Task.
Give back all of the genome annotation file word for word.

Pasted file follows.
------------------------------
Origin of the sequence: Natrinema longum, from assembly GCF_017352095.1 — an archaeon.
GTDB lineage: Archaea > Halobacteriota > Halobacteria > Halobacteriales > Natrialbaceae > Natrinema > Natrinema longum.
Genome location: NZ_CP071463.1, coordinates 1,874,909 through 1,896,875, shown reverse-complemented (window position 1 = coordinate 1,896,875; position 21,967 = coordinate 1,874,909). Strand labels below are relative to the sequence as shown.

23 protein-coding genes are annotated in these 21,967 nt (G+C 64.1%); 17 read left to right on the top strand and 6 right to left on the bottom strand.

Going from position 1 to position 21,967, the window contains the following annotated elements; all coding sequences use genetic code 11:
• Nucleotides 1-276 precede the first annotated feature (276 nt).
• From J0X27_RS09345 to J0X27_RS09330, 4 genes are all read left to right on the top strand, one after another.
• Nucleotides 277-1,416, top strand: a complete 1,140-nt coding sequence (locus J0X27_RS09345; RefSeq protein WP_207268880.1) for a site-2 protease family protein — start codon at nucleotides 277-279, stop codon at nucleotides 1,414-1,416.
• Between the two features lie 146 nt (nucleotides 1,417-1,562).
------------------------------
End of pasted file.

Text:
Origin of the sequence: Natrinema longum, from assembly GCF_017352095.1 — an archaeon.
GTDB lineage: Archaea > Halobacteriota > Halobacteria > Halobacteriales > Natrialbaceae > Natrinema > Natrinema longum.
Genome location: NZ_CP071463.1, coordinates 1,874,909 through 1,896,875, shown reverse-complemented (window position 1 = coordinate 1,896,875; position 21,967 = coordinate 1,874,909). Strand labels below are relative to the sequence as shown.

23 protein-coding genes are annotated in these 21,967 nt (G+C 64.1%); 17 read left to right on the top strand and 6 right to left on the bottom strand.

Going from position 1 to position 21,967, the window contains the following annotated elements; all coding sequences use genetic code 11:
• Nucleotides 1-276 precede the first annotated feature (276 nt).
• From J0X27_RS09345 to J0X27_RS09330, 4 genes are all read left to right on the top strand, one after another.
• Nucleotides 277-1,416, top strand: a complete 1,140-nt coding sequence (locus J0X27_RS09345; RefSeq protein WP_207268880.1) for a site-2 protease family protein — start codon at nucleotides 277-279, stop codon at nucleotides 1,414-1,416.
• Between the two features lie 146 nt (nucleotides 1,417-1,562).